Last mission to repair the Hubble telescope Hubble space telescope discoveries have enriched our understanding of the cosmos. In this special report, you will see facts about the Hubble space telescope, discoveries it has made and what the last mission's goals are.
For their own good
Fifty years ago, they were screwed-up kids sent to the Florida School for Boys to be straightened out. But now they are screwed-up men, scarred by the whippings they endured. Read the story and see a video and portrait gallery.
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By ASSOCIATED PRESS
Published August 1, 2007
NO MORE WAR FOR RESERVIST WITH FOUR TOURS
WEST PALM BEACH - The Army has released a reservist from active duty after he asked a federal court to block his fifth deployment to war zones, his lawyer said Tuesday. Sgt. Erik Botta was sent to Iraq three times and Afghanistan once, and he felt the Army should consider his previous tours "to assure a sharing of exposure to the hazards of combat." He filed a petition July 12, contending the Army's refusal to exempt him "constitutes unlawful custody." But Botta, 26, of Port St. Lucie, withdrew it Tuesday, noting that the Army said he would be released and demobilized as of Tuesday, his lawyers said. Botta was sent home from Fort Jackson, S.C., on Monday night, said his attorney, Mark Waple. He said the Army released Botta because he "was not medically qualified to remain on active duty." That surprised Waple because Botta never claimed any medical disqualification and suffers from no illnesses. Army spokeswoman Maj. Cheryl Phillips didn't respond to specific questions about why Botta was released. Botta had said when he filed his petition that he wasn't against the war, but simply felt he had done his duty. Phillips noted at the time Botta filed his petition that Reserve units deploy for 12 consecutive months, and Botta had about 10 nonconsecutive months. Botta was deployed to Afghanistan for about seven months in 2002. He then had three deployments to Iraq as part of a special operations team: about a month in 2003, three months in 2004 and 15 days later that year, according to his petition.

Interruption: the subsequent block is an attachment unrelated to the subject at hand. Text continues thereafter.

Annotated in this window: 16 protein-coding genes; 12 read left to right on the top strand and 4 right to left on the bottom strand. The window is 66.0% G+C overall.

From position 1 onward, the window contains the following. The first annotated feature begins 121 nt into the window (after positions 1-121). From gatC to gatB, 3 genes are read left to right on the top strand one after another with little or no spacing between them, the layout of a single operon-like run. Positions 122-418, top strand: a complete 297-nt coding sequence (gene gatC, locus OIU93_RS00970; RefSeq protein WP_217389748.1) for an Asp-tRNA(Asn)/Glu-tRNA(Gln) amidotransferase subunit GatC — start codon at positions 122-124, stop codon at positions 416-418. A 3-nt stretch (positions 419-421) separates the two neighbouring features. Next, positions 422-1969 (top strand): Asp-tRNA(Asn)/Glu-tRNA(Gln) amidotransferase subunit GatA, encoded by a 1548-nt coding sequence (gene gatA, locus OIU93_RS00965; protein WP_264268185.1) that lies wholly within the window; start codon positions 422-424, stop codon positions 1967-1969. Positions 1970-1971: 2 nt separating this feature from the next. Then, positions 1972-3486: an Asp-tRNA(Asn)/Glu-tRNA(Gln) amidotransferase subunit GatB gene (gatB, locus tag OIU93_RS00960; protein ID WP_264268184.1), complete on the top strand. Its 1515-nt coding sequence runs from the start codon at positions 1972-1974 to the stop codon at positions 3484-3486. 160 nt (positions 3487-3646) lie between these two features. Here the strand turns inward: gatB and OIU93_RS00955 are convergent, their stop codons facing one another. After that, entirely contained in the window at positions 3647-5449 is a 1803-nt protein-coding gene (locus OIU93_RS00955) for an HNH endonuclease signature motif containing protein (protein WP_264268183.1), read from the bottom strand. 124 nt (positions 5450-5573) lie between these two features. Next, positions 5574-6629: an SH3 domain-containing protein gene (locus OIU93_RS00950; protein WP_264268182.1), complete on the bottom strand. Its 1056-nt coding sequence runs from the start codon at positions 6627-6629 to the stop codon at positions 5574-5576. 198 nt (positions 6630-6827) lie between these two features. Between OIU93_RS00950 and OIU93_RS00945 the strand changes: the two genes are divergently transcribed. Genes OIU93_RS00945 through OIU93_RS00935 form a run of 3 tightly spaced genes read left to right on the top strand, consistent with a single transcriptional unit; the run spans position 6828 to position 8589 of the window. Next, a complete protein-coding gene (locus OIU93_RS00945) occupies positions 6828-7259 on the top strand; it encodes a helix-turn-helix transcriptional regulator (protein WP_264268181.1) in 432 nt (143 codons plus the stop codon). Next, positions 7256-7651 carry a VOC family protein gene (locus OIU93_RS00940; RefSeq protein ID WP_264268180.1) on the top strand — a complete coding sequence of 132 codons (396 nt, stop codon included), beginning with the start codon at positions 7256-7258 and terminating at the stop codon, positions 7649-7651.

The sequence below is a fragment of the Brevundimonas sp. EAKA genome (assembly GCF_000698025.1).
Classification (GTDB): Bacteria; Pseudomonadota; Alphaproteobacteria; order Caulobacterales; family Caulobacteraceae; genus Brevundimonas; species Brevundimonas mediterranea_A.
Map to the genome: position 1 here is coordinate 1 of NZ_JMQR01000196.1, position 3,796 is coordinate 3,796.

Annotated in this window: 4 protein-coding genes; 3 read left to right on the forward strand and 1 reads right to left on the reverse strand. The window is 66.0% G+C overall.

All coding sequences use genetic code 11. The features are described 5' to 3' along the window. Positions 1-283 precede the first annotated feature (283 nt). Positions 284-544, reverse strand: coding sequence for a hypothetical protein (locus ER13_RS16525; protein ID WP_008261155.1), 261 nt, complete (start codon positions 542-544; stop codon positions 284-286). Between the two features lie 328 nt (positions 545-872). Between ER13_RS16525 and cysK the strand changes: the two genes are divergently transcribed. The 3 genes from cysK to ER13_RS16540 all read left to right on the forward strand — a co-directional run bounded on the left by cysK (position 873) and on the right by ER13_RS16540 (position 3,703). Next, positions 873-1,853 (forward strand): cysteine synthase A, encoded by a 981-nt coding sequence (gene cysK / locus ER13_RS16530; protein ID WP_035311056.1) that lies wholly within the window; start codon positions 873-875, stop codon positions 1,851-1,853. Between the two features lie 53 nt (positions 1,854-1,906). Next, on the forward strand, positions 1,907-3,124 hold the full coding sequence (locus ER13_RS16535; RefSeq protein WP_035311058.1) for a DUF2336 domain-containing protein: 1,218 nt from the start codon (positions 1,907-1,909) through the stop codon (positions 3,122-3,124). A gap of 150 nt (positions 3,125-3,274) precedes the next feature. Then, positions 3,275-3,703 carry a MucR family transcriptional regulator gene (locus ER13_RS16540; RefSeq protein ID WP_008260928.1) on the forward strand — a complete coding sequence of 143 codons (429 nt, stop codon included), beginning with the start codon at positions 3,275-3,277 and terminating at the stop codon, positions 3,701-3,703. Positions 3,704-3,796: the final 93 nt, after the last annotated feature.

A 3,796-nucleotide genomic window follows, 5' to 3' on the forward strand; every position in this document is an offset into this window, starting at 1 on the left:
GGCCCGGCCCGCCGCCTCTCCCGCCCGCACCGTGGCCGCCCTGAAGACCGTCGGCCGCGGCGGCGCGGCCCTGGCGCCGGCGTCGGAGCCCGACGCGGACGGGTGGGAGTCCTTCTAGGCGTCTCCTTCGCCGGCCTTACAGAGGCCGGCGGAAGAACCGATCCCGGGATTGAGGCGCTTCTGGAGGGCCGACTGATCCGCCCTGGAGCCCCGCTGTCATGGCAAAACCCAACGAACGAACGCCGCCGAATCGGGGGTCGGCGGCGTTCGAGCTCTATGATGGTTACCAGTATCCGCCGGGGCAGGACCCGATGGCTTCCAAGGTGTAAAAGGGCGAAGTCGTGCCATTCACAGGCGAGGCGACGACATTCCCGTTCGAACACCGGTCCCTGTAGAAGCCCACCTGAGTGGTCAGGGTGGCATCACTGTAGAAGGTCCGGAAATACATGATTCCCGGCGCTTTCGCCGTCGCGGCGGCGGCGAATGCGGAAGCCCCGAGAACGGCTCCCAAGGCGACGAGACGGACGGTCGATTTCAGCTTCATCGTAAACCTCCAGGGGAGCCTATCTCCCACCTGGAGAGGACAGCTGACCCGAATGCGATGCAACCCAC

Panel to study juvenile justice
Former Lt. Gov. Frank Brogan will chair a 25-member "blueprint commission" that will recommend ways to improve Florida's juvenile justice system, state officials said Tuesday. Brogan, now president of Florida Atlantic University, was lieutenant governor from 1999 until 2003. He resigned to take his present position shortly after he was re-elected on the Republican ticket headed by then-Gov. Jeb Bush. Public hearings are scheduled Sept. 4-5 in Fort Lauderdale, Sept. 24-25 in Jacksonville, Oct. 4-5 in Orlando, Oct. 17-18 in Fort Myers, Oct. 29-30 in Tampa and Nov. 5-6 in Pensacola.
Closed boot camp cause of squabble
Bay County and the Department of Juvenile Justice are haggling over a defunct military-style boot camp that caused the state to outlaw such centers.
The county owns the land and wants to move several youth justice programs into the buildings for free. But the state owns the buildings and is asking for rent of $11,839 per month.
The boot camp was closed in April 2006 following the death of Martin Lee Anderson. He was roughed up by guards there in a videotaped altercation. He died a day later at a hospital.